Like a Boss Jan 10, 2020 23:44:49 GMT -5
Post by StevePulaski on Jan 10, 2020 23:44:49 GMT -5
Like a Boss (2020)
Directed by: Miguel Arteta
Directed by: Miguel Arteta
Tiffany Haddish and Rose Byrne.
When a film opens with a character talking about getting "presidential dick" from Barack Obama, you know you're in for a rough ride.
For the following 83 minutes, Like a Boss limps along; a comedy with a shell of a plot and no idea where to take it or how to make it say something. Its most egregious offense is its flagrant unwillingness to recognize its potential as a commentary about women entrepreneurs. It's too busy having Tiffany Haddish make comments about her "coochie" and wasting the boundless charisma of Rose Byrne. A film with a gaggle of fun personalities should not be more insufferable than a bad sitcom.
The film plunges us into the workable yet dysfunctional friendship/business partnership of Mel (Byrne) and Mia (Haddish), two lifelong friends running a cosmetics shop. They're saddled with crippling debt, evidently because their model is built on bringing out the inner beauty of women as opposed to masking their flaws. Their business has essentially been usurped by companies capitalizing on the latter, such as Oviedo, a conglomerate run by Claire Luna (Salma Hayek).
The ladies get word that Claire has taken interest in their products and wants to take controlling ownership in their company. After some reluctance from Mia, the two agree to give her control in exchange for absolving their debts and allowing them to invent new makeup lines. But Claire's intentions (who would've guessed?) aren't in the duo's best interests, as she plans to steal their ideas for her larger lines and create a rift between the two best friends while their own business crumbles underneath them.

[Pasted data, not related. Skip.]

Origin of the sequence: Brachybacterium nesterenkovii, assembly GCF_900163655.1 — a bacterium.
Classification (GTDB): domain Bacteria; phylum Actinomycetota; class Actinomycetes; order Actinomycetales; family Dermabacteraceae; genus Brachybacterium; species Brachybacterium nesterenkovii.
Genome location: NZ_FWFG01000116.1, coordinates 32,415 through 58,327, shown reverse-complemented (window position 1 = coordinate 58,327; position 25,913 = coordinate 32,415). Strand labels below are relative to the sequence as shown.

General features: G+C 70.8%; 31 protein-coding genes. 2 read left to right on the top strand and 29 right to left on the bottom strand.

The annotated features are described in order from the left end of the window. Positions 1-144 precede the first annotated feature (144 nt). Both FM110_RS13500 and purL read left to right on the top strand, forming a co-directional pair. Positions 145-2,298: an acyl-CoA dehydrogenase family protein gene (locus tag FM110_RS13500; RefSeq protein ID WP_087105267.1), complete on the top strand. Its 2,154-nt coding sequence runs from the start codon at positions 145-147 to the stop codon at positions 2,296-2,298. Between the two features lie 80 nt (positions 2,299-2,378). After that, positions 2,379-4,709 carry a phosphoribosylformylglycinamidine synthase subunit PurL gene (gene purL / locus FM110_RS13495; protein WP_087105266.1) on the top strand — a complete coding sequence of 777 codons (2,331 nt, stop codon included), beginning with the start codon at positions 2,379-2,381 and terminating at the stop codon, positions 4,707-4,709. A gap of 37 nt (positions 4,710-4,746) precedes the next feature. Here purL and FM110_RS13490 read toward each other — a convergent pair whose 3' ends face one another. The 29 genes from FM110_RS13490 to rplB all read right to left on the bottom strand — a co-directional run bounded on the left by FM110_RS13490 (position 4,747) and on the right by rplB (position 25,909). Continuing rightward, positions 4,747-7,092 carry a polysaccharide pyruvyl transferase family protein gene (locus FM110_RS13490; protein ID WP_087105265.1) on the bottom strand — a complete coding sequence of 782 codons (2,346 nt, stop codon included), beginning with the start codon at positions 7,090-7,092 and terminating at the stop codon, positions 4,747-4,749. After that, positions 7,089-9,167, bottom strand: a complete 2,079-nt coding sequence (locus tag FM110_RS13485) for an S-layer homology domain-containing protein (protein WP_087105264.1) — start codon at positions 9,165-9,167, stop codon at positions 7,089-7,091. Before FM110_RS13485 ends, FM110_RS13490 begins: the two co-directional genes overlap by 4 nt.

Like a Boss is yet another installment in the long line of shoddy, female-centric comedies (see Second Act and Isn't It Romantic for other contemporary examples) that squander their potential by lacking ambition. Throughout the film, you see undertones of themes in place that could've given a method to the madness. The fact Mel and Mia broke through the glass ceiling to start a makeup company predicated on inner-beauty as opposed to manufactured beauty is one aspect. The idea of another woman trying to infiltrate their business and pit them against each other is another; one that is seen in female-dominated industries all too often. There's also a budding subplot of the quiet resentment held by Mel and Mia's other female friends, who have chosen the path of motherhood and see the two as lost souls who never grew up. Sadly, screenwriters Sam Pitman and Adam Cole-Kelly (Ryan Hansen Solves Crimes on Television) club these ideas into submission in favor of needlessly raunchy dialog that mistakes the use of naughty words and Haddish relentlessly yelling many of her lines as humor. They would ostensibly rather dedicate an entire scene to Mel putting copious amounts of raw diced ghost pepper into Mia's meal out of spite and watching her frantically try to smother the burn, albeit inadvertently, with goat milk.
The coffin-sealing nail is the pacing. This is a film that was clearly eviscerated in post-production; I'd estimate a good 25 minutes is missing. This is evident in how the aforementioned ghost pepper bit is entirely discarded and unmentioned after the fact, and only more obvious when we see how Claire is villainized before having brazenly crossed the line (the back-breaking straw for the women is when they have to fire one of their employees, and even then, as businesswomen, they should've foreseen that). During the conflict that has our two protagonists inevitably fighting and going their separate ways to pout, a three-week time period passes in approximately three minutes. It is true no bad movie is too short, but had this film been 105 minutes, as opposed to an unusually short 83, some of the most glaring shortcomings could've been adequately ironed out.
It doesn't matter. Like a Boss will go on to be forgotten or perhaps ignominiously remembered as yet another throwaway comedy that terribly undermined the capabilities of Haddish (whose breakout performance in Girls Trip is a fleeting memory at this point) and the impressive deadpan yet lovably surly edge of Byrne. Director Miguel Arteta directed a thoughtful, topical dramedy called Beatriz at Dinner in 2017, which also starred Salma Hayek. It is currently streaming on Amazon Prime Video. Like a Boss is what happens when you don't pay attention to a film like that.
Starring: Tiffany Haddish, Rose Byrne, Salma Hayek, Jennifer Coolidge, Billy Porter, Karan Soni, Ari Graynor, Natasha Rothwell, Jessica St. Clair, and Ryan Hansen. Directed by: Miguel Arteta.